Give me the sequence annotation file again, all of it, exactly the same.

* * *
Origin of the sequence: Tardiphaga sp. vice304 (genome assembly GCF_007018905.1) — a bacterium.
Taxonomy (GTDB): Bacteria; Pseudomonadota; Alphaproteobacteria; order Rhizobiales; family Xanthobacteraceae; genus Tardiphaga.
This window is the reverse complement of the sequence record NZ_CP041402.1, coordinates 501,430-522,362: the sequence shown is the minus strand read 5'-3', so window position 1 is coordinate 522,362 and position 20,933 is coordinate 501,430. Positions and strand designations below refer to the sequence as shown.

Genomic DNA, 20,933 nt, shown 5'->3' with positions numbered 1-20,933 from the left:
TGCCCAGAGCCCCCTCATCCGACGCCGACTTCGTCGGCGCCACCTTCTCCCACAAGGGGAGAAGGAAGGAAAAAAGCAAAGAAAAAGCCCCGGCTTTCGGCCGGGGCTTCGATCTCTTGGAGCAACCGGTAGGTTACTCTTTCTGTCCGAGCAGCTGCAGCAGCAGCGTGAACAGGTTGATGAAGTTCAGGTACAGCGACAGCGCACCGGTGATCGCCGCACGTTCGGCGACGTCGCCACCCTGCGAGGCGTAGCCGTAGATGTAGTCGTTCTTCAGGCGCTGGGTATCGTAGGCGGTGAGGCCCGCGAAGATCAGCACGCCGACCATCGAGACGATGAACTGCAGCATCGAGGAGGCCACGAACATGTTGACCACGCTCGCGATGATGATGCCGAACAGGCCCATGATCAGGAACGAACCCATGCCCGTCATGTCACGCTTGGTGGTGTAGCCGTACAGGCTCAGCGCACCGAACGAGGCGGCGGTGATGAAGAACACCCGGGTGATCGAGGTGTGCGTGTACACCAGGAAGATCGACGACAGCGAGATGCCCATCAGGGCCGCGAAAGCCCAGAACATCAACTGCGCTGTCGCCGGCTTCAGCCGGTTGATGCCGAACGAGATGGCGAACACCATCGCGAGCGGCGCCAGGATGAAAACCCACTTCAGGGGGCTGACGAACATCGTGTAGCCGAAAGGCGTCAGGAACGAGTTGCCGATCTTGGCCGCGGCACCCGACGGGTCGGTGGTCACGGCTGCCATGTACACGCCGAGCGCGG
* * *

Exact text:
Origin of the sequence: Tardiphaga sp. vice304 (genome assembly GCF_007018905.1) — a bacterium.
Taxonomy (GTDB): Bacteria; Pseudomonadota; Alphaproteobacteria; order Rhizobiales; family Xanthobacteraceae; genus Tardiphaga.
This window is the reverse complement of the sequence record NZ_CP041402.1, coordinates 501,430-522,362: the sequence shown is the minus strand read 5'-3', so window position 1 is coordinate 522,362 and position 20,933 is coordinate 501,430. Positions and strand designations below refer to the sequence as shown.

Genomic DNA, 20,933 nt, shown 5'->3' with positions numbered 1-20,933 from the left:
TGCCCAGAGCCCCCTCATCCGACGCCGACTTCGTCGGCGCCACCTTCTCCCACAAGGGGAGAAGGAAGGAAAAAAGCAAAGAAAAAGCCCCGGCTTTCGGCCGGGGCTTCGATCTCTTGGAGCAACCGGTAGGTTACTCTTTCTGTCCGAGCAGCTGCAGCAGCAGCGTGAACAGGTTGATGAAGTTCAGGTACAGCGACAGCGCACCGGTGATCGCCGCACGTTCGGCGACGTCGCCACCCTGCGAGGCGTAGCCGTAGATGTAGTCGTTCTTCAGGCGCTGGGTATCGTAGGCGGTGAGGCCCGCGAAGATCAGCACGCCGACCATCGAGACGATGAACTGCAGCATCGAGGAGGCCACGAACATGTTGACCACGCTCGCGATGATGATGCCGAACAGGCCCATGATCAGGAACGAACCCATGCCCGTCATGTCACGCTTGGTGGTGTAGCCGTACAGGCTCAGCGCACCGAACGAGGCGGCGGTGATGAAGAACACCCGGGTGATCGAGGTGTGCGTGTACACCAGGAAGATCGACGACAGCGAGATGCCCATCAGGGCCGCGAAAGCCCAGAACATCAACTGCGCTGTCGCCGGCTTCAGCCGGTTGATGCCGAACGAGATGGCGAACACCATCGCGAGCGGCGCCAGGATGAAAACCCACTTCAGGGGGCTGACGAACATCGTGTAGCCGAAAGGCGTCAGGAACGAGTTGCCGATCTTGGCCGCGGCACCCGACGGGTCGGTGGTCACGGCTGCCATGTACACGCCGAGCGCGG